December 6, 2012

Australian punter commits to Rutgers

One of the more unusual recruiting situations has hit Piscataway as Rutgers has accepted a commitment from 24-year old punter Dean Crozier of Melbourne, Australia. As long as Crozier satisfies all the international requirements, he will sign with the Scarlet Knights on Signing Day.
The 6-foot-7, 240-pound Crozier, who held offers from Coastal Carolina and Eastern Michigan, offered his take on his commitment.

"It's really amazing, because I'm an Australian boy, so to be from Australia and go to a system like that [at Rutgers], with all the coaches and support network they have, it's something out of this world," he said. "It's the coaches, people and players that really make that organization welcoming and make it a place that I want to go."

A graduate of Camberwell High School and a lifeguard by trade, Crozier has been kicking a football since he was four years old, and played Australian Rules Football from an early age. According to Crozier, Aussie Rules Football is different than rugby in that it incorporates more kicking.

Most recently, Crozier suited up for the Oakley Chargers, a representative club, but was not selected to the professional ranks.

Disappointed, but unbroken, he (literally) went back to the drawing board, using a whiteboard in his room in Melbourne to brainstorm his next move. Crozier knew he wanted to "do something that would combine my three passions: travel, sport and education."

It was then he received an unexpected bit of inspiration while watching television back home in Melbourne a little over a year ago.

"One day, I was watching the news and [LSU punter and fellow Australian native] Brad Wing came up," Crozier explained. "I kind of researched him a little bit, saw his stats and felt like I could definitely do that if not better."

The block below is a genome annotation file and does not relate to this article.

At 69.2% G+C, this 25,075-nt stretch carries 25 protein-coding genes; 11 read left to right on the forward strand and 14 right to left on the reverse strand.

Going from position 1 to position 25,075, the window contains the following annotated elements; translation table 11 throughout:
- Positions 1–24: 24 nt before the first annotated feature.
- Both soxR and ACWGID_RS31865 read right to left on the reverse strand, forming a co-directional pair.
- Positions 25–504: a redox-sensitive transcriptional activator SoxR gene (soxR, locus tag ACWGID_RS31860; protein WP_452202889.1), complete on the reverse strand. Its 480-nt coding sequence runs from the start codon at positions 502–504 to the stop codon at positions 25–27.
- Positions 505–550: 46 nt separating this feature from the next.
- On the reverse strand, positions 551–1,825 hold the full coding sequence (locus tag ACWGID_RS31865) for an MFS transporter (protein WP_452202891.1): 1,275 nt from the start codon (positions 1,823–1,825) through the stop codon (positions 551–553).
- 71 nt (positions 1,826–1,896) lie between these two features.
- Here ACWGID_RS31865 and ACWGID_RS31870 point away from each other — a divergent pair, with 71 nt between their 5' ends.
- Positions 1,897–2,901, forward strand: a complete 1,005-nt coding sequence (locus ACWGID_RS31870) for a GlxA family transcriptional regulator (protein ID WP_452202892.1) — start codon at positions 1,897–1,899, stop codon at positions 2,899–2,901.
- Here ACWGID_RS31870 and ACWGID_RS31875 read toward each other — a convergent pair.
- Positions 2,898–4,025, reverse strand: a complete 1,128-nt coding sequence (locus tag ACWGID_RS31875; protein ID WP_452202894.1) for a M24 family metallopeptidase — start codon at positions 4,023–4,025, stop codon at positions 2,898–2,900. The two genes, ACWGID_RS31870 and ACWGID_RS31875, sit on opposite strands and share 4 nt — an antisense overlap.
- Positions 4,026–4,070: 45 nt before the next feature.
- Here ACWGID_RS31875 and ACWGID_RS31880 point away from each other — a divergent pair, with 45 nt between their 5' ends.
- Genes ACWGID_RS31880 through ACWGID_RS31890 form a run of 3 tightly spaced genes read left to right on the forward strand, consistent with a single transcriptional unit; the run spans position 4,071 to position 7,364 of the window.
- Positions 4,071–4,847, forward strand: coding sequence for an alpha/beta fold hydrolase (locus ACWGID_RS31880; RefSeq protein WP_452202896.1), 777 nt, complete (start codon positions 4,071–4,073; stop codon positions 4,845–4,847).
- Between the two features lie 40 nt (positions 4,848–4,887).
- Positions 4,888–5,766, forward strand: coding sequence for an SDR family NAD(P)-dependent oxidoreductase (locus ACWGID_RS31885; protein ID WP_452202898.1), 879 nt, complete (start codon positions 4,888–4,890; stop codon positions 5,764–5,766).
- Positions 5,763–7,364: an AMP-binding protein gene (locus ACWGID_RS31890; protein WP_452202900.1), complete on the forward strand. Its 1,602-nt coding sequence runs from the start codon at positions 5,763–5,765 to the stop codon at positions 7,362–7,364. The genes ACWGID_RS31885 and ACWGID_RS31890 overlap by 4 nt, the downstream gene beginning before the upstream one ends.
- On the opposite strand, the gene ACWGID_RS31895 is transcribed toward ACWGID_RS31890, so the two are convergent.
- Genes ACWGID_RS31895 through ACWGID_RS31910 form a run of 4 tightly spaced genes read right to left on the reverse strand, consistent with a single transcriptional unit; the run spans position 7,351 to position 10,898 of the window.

From that point on, Crozier embarked on his punting career. After participating in the Chris Sailer Kicking Camp in Las Vegas, Crozier reached out to Rutgers and received a response from special teams coach Joe Rossi.

He then paid his own way to Rutgers for an unofficial visit in May.

Crozier's recruiter was special teams coach Joe Rossi, and he's also had the opportunity to meet Kyle Flood twice. Many recruits who choose Rutgers cite the emphasis on family as being a major reason for their decision. Despite his atypical background compared to those prospects, Crozier echoed their sentiments.

"They've got this motto at Rutgers, its family. I can relate to that, because I've got three brothers, my mom and dad, a very good girlfriend," he said. "They're very big on family. The way that they go about it, the whole team was very inviting. Coach Flood asked the right questions. He wanted to get to know me. I felt very comfortable. It was just like talking to my dad."

Throughout his life, Crozier has done his fair share of traveling, hitting New York City, Southeast Asia and Europe. Once all the red tape is cut through, he'll make his new home in Piscataway beginning in January.

"I'll fly back to Australia on December 10th and then come back to Rutgers in January," he said. "From there, we'll start smashing out training. I'm looking forward to my academic work as well as training. I'm also looking forward to getting out of my comfort zone."

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